Focus on Food and Nutrition Security will Support Progress at a Global Level - Tanaiste

Package of 70 Measures - for Our Environment, for Jobs and for our General Wellbeing - Hogan

An Taoiseach, Enda Kenny, T.D., accompanied by the Tánaiste, Eamon Gilmore, T.D., and Phil Hogan, T.D., Minister for the Environment, Community and Local Government, today (6th June) published Our Sustainable Future, a Framework for Sustainable Development for Ireland. The green economy and sustainable development agendas are a key element of Ireland's economic recovery strategy and the Framework launched today sets out the range of environmental, economic and social measures required to move these agendas forward from vision to reality. The Framework will be Ireland's main contribution to the Rio +20 conference on sustainable development which takes place in Rio de Janeiro later this month.

Our Sustainable Future is a joined-up approach to policy making on sustainable development, it sets out 70 measures that will ensure we improve our quality of life for current and future generations and sets out clear measures, responsibilities and timelines in an implementation plan. These include areas such as the sustainability of public finances and economic resilience, natural resources, agriculture, climate change, transport, public health, education, innovation and research, education, skills and training, and global poverty.

While considerable progress has been made in integrating sustainability principles into public policy making in Ireland since the first national strategy in this area was published in 1997, significant gaps remain across a range of economic, social and environmental policy areas.

Launching the Framework, the Taoiseach commented; "Our Sustainable Future is very deliberately ambitious in both scope and intent. The Green economy is a central plank to our economic recovery and this was recognised in the Action Plan for Jobs 2012. This Framework sets out a medium to long-term plan to guide the essential work we need to do to progress the sustainable development agenda and more fully embrace the green economy in Ireland". Emphasising the need to plan now for a future that is truly sustainable, the Taoiseach added; "The Framework doesn't just focus on the real and present priorities of economic recovery and fiscal stability, but also looks beyond the current economic crisis and forges a vision on how we can transition Ireland to a resource efficient, low-carbon and climate resilient future".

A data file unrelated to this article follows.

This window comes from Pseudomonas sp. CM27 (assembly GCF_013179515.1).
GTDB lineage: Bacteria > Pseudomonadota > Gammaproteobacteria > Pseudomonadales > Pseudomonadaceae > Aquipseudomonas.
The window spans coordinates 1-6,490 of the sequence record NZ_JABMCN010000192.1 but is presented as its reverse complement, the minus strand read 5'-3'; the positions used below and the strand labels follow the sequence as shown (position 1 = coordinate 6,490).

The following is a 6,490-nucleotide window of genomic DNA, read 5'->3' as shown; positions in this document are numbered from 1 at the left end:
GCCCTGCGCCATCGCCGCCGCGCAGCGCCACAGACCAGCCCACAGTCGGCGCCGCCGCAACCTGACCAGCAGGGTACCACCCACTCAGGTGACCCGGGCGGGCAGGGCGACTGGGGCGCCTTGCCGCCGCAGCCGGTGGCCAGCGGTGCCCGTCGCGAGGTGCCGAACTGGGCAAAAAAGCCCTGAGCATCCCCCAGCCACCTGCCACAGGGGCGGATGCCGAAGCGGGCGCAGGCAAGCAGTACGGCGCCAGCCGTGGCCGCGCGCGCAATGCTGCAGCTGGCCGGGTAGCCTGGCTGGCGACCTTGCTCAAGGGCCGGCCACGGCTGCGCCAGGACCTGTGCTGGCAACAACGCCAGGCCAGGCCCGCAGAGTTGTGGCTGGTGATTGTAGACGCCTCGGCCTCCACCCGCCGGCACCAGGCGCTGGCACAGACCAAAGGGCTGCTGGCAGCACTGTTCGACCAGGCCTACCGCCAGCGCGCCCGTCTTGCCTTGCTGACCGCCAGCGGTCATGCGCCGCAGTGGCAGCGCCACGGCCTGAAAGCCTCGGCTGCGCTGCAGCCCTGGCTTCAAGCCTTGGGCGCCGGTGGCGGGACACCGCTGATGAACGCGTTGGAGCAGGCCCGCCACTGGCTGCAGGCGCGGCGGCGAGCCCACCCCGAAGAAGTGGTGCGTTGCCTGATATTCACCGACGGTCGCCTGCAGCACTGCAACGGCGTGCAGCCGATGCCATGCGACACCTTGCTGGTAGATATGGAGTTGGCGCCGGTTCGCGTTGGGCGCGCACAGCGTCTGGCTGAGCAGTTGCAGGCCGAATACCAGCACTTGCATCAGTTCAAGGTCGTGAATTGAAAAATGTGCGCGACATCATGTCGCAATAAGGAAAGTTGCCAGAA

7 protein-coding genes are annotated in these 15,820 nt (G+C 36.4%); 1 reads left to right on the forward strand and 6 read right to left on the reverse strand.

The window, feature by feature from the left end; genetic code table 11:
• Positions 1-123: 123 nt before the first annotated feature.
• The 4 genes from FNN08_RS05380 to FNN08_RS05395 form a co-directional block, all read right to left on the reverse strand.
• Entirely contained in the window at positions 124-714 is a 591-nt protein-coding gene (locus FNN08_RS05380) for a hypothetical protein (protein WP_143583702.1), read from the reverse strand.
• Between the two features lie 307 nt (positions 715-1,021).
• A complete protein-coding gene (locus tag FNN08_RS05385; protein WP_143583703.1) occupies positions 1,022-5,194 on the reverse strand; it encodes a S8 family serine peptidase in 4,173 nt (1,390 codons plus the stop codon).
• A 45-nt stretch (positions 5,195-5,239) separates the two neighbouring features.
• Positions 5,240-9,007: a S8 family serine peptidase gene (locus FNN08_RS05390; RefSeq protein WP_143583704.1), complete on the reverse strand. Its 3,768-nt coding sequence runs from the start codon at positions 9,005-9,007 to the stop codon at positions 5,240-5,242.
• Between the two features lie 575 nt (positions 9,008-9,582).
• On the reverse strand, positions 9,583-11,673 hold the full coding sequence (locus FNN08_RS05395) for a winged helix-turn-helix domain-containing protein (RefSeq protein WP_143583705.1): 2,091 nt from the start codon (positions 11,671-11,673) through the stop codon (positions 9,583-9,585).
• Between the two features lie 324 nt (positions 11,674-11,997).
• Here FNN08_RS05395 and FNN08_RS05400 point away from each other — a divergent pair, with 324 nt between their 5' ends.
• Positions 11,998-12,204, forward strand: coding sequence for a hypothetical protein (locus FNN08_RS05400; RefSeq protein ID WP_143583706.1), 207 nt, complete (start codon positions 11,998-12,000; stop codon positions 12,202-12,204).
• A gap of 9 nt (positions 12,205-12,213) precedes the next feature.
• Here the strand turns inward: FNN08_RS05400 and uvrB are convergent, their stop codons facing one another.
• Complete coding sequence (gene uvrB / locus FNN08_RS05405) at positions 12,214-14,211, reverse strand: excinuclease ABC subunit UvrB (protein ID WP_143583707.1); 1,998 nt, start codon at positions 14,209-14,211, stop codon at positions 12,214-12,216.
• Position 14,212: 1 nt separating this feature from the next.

The Tánaiste highlighted that Our Sustainable Future is based on a joined-up approach to policy making and the vision which it outlines will shape and influence policy across all sectors in the period ahead. He also emphasised the global perspective within the Framework: "In an interdependent world, Ireland will continue to play a key role in supporting economic development in poorer countries and in eliminating poverty. We have been active in the international arena in advancing the agenda of global food and nutrition security and Ireland will be pushing hard to ensure that this priority is adequately reflected in the outcome from Rio +20."

Minister Hogan, who will lead Ireland's representation at the Rio +20 Conference, said that it is widely recognised, at both UN and EU levels, that it is not possible to achieve sustainable development goals without advancing the green economy, a point which has also been highlighted consistently by the OECD. "My objective is to make Ireland an environmental leader, this is not for ideological reasons but for many practical reasons. As part of our recovery plan, Ireland needs to be clean and green. For our own health, we must be green; for tourism, we must be green; for high-tech industry, we must be green, and for eco-business, we must be green. The 'business-as-usual' approach will not suffice; we require a major reorientation of public and private investment, particularly in terms of innovation, research and development in those areas where we need radically new approaches. We need a more developed "green economy" focus, achieving a more mutually supportive interface between environmental protection and economic development, while also ensuring that our approaches are socially sustainable. Our Sustainable Future is premised on this and the measures contained within it are designed to position us firmly on the desired path", Minister Hogan said.